Companies have hit the wall in terms of how they're going to provide health benefits to employees, thanks to the largest two-year increase in costs since 1990, a new survey finds.

According to a poll by Mercer Human Resource Consulting, employers nationwide expect health care costs to rise 14.6 percent in 2003, a little less than 2002's 14.7 percent. The two-year increases are about 7 times the rate of overall inflation.

The pain is being felt nationwide.

"Our members are tearing their hair out; they're really pretty desperate," Chris Biddle, spokesman for the New Jersey Business and Industry Association, tells the Star-Ledger of Newark.

Sally Welborn, Wells Fargo's vice president of corporate benefits, tells the Los Angeles Times that "Certainly, the company cannot withstand increases of this magnitude in the future."

The Mercer survey says that companies' health costs increased from an average of $3,594 per employee in 1997 to $5,646 per worker this year, a 56-percent increase.

The reasons are varied, say experts, and include managed care backlash, hospital charges, and the costs of new technology and medicines.

The increases seem to be affecting small- and medium-sized businesses the most.

"Some small companies are seeing 20- to 40-percent increases in their health benefits costs," Tom Bryon, president of SS&G and Associates, an employee benefits consultant, tells the Kansas City Star. "In lieu of absorbing the 40 percent, they're slashing benefits, passing on premium costs to employees, or eliminating coverage entirely."

Peter Boland, PhD, a health care consultant, says that any other time costs have risen this steeply, there has always been some sort of intervention. Don't count on it this time.

"Now, managed care is dead as a cost-containment vehicle," he predicts.

Bryon makes an even bolder pronouncement. "We're on a fast train to national health care," he says.

Managed Care’s Top Ten Articles of 2016

There’s a lot more going on in health care than mergers (Aetna-Humana, Anthem-Cigna) creating huge players. Hundreds of insurers operate in 50 different states. Self-insured employers, ACA public exchanges, Medicare Advantage, and Medicaid managed care plans crowd an increasingly complex market.

Major health care players are determined to make health information exchanges (HIEs) work. The push toward value-based payment alone almost guarantees that HIEs will be tweaked, poked, prodded, and overhauled until they deliver on their promise. The goal: straight talk from and among tech systems.

They bring a different mindset. They’re willing to work in teams and focus on the sort of evidence-based medicine that can guide health care’s transformation into a system based on value. One question: How well will this new generation of data-driven MDs deal with patients?

The surge of new MS treatments have been for the relapsing-remitting form of the disease. There’s hope for sufferers of a different form of MS. By homing in on CD20-positive B cells, ocrelizumab is able to knock them out and other aberrant B cells circulating in the bloodstream.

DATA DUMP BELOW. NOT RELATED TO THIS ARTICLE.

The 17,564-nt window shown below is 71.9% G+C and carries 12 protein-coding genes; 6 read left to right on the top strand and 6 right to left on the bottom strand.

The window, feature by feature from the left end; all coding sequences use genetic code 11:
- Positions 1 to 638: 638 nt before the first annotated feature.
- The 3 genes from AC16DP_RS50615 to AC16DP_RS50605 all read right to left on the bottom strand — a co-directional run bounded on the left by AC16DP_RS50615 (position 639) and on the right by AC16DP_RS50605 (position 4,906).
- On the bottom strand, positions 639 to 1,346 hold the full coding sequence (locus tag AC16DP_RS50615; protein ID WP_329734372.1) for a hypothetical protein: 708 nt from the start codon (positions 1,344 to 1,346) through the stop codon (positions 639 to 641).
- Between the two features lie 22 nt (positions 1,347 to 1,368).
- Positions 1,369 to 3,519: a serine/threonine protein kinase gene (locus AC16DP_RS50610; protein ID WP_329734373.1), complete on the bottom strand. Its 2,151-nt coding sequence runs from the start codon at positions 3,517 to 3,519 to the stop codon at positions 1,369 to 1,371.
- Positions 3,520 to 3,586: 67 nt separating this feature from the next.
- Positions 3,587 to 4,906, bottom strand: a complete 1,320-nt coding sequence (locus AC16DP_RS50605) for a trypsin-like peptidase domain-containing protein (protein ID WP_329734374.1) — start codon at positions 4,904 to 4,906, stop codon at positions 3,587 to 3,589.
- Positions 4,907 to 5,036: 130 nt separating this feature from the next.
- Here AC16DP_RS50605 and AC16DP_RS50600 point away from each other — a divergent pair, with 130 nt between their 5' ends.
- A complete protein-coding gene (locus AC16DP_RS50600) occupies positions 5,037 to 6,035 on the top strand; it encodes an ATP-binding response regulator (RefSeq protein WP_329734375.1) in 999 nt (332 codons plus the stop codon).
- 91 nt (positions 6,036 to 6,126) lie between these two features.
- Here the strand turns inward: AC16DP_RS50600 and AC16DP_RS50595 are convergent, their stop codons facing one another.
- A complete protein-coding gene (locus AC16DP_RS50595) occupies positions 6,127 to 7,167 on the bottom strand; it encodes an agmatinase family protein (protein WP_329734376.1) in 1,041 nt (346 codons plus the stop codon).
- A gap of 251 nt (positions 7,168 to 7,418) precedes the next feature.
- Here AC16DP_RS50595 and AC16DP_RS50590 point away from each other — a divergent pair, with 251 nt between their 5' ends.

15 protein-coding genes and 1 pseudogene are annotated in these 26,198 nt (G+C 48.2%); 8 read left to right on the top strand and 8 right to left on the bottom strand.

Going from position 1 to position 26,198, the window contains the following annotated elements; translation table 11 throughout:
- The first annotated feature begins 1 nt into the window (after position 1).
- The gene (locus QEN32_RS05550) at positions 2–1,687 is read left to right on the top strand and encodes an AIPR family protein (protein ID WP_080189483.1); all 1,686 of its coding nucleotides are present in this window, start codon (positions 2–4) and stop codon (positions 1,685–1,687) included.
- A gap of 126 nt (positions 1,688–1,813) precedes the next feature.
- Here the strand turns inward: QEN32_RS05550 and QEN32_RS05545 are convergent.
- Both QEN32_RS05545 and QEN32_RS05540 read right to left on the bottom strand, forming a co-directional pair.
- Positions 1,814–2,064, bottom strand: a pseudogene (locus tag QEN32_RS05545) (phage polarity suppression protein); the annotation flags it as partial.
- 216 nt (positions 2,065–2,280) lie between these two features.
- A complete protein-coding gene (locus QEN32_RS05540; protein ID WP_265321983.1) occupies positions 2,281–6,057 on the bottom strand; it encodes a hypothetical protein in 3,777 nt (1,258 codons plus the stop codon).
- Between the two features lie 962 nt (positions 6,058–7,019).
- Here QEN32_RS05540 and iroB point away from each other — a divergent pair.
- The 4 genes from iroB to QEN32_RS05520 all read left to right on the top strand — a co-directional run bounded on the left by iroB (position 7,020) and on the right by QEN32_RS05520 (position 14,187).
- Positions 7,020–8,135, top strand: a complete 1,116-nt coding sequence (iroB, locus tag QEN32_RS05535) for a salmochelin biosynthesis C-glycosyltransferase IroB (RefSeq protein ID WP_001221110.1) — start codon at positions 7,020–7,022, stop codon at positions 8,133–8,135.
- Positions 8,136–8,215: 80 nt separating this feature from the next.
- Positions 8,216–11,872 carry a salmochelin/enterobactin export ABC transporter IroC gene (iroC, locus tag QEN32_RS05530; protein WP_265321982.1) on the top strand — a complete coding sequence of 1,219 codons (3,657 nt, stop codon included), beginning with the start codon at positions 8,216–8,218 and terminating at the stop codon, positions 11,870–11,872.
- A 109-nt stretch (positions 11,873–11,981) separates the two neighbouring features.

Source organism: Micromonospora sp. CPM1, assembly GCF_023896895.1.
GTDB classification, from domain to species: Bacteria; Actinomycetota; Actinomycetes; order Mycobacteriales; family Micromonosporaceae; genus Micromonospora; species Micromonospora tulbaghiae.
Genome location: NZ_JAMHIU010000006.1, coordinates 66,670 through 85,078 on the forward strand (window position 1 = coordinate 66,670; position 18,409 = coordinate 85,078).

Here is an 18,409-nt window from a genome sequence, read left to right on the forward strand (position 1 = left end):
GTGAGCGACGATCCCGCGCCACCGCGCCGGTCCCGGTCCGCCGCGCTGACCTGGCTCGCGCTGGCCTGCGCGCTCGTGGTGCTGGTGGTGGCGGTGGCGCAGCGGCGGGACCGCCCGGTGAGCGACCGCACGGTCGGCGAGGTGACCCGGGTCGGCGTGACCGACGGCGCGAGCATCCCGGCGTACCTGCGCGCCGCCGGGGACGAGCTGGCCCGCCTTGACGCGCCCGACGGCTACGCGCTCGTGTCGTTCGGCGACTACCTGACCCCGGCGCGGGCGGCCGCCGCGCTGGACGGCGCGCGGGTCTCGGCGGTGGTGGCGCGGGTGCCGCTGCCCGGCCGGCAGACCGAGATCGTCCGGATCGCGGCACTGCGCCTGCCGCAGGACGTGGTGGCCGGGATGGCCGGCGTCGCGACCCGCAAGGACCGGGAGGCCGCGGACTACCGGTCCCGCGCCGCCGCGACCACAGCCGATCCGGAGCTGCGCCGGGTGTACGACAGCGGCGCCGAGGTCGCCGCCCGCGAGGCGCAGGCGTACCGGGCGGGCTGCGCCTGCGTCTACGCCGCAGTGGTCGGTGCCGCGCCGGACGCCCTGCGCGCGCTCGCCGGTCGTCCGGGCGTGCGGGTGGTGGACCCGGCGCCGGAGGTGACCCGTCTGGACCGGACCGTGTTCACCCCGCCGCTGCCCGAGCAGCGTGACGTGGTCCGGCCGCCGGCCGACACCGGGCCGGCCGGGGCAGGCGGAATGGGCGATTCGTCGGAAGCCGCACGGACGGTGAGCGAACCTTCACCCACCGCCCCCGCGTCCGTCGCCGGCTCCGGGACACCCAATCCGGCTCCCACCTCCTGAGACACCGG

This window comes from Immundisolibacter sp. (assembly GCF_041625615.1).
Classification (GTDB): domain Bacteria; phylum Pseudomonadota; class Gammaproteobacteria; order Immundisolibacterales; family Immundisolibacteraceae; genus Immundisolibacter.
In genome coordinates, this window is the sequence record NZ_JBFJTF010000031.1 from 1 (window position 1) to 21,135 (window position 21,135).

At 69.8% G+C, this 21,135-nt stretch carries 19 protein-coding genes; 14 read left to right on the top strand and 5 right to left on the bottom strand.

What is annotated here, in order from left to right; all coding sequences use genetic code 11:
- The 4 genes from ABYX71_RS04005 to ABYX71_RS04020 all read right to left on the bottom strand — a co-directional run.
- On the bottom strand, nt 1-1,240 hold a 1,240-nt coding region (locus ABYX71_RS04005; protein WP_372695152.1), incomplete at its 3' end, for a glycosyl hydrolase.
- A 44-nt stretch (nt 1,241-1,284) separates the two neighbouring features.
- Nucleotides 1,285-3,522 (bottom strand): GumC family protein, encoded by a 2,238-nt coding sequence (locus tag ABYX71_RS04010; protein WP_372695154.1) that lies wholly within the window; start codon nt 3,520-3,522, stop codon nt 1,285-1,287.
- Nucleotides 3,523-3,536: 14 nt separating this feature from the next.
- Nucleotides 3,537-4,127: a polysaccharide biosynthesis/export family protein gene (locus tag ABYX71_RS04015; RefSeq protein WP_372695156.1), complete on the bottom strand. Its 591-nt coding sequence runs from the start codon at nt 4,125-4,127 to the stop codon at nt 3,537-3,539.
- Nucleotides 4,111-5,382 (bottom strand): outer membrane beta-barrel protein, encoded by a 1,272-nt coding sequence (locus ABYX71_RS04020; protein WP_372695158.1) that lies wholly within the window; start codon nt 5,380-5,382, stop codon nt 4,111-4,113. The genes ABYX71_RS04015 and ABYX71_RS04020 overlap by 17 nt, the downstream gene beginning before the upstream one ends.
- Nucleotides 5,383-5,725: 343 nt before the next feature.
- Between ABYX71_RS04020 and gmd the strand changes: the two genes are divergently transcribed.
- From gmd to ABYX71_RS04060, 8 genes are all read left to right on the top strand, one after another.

A flood of tests have insurers ramping up prior authorization and utilization review. Information overload is a problem. As doctors struggle to keep up, health plans need to get ahead of the development of the technology in order to successfully manage genetic testing appropriately.

Having the data is one thing. Knowing how to use it is another. Applying its computational power to the data, a company called RowdMap puts providers into high-, medium-, and low-value buckets compared with peers in their markets, using specific benchmarks to show why outliers differ from the norm.
Competition among manufacturers, industry consolidation, and capitalization on me-too drugs are cranking up generic and branded drug prices. This increase has compelled PBMs, health plan sponsors, and retail pharmacies to find novel ways to turn a profit, often at the expense of the consumer.
The development of recombinant DNA and other technologies has added a new dimension to care. These medications have revolutionized the treatment of rheumatoid arthritis and many of the other 80 or so autoimmune diseases. But they can be budget busters and have a tricky side effect profile.

Shelley Slade
Vogel, Slade & Goldstein

Hub programs have emerged as a profitable new line of business in the sales and distribution side of the pharmaceutical industry that has got more than its fair share of wheeling and dealing. But they spell trouble if they spark collusion, threaten patients, or waste federal dollars.

More companies are self-insuring—and it’s not just large employers that are striking out on their own. The percentage of employers who fully self-insure increased by 44% in 1999 to 63% in 2015. Self-insurance may give employers more control over benefit packages, and stop-loss protects them against uncapped liability.